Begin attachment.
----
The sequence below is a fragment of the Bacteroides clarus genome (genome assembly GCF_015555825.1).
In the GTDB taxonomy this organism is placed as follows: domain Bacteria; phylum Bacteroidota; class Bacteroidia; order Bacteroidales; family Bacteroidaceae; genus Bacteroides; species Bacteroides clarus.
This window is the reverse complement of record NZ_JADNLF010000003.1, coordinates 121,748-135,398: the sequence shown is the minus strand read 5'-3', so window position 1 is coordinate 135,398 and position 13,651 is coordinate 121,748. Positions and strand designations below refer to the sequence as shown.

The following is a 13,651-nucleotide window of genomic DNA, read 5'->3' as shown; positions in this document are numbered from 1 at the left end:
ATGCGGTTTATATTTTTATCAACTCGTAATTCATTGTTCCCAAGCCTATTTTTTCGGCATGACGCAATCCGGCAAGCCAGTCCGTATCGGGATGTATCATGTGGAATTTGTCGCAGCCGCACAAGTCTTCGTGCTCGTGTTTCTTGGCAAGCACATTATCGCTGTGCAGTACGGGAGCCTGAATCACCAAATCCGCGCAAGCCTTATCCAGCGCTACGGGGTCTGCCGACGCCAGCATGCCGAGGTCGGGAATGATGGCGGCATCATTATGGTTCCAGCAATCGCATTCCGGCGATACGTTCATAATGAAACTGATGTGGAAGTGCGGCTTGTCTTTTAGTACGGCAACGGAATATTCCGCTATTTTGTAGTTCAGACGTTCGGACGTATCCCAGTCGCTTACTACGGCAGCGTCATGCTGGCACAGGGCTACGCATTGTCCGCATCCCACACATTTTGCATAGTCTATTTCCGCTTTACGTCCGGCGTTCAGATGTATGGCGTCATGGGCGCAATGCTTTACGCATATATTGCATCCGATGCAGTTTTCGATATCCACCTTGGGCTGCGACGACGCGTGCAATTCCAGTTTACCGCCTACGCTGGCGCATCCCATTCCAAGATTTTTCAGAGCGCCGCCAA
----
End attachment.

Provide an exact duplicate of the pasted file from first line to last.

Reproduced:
The sequence below is a fragment of the Bacteroides clarus genome (genome assembly GCF_015555825.1).
In the GTDB taxonomy this organism is placed as follows: domain Bacteria; phylum Bacteroidota; class Bacteroidia; order Bacteroidales; family Bacteroidaceae; genus Bacteroides; species Bacteroides clarus.
This window is the reverse complement of record NZ_JADNLF010000003.1, coordinates 121,748-135,398: the sequence shown is the minus strand read 5'-3', so window position 1 is coordinate 135,398 and position 13,651 is coordinate 121,748. Positions and strand designations below refer to the sequence as shown.

The following is a 13,651-nucleotide window of genomic DNA, read 5'->3' as shown; positions in this document are numbered from 1 at the left end:
ATGCGGTTTATATTTTTATCAACTCGTAATTCATTGTTCCCAAGCCTATTTTTTCGGCATGACGCAATCCGGCAAGCCAGTCCGTATCGGGATGTATCATGTGGAATTTGTCGCAGCCGCACAAGTCTTCGTGCTCGTGTTTCTTGGCAAGCACATTATCGCTGTGCAGTACGGGAGCCTGAATCACCAAATCCGCGCAAGCCTTATCCAGCGCTACGGGGTCTGCCGACGCCAGCATGCCGAGGTCGGGAATGATGGCGGCATCATTATGGTTCCAGCAATCGCATTCCGGCGATACGTTCATAATGAAACTGATGTGGAAGTGCGGCTTGTCTTTTAGTACGGCAACGGAATATTCCGCTATTTTGTAGTTCAGACGTTCGGACGTATCCCAGTCGCTTACTACGGCAGCGTCATGCTGGCACAGGGCTACGCATTGTCCGCATCCCACACATTTTGCATAGTCTATTTCCGCTTTACGTCCGGCGTTCAGATGTATGGCGTCATGGGCGCAATGCTTTACGCATATATTGCATCCGATGCAGTTTTCGATATCCACCTTGGGCTGCGACGACGCGTGCAATTCCAGTTTACCGCCTACGCTGGCGCATCCCATTCCAAGATTTTTCAGAGCGCCGCCAA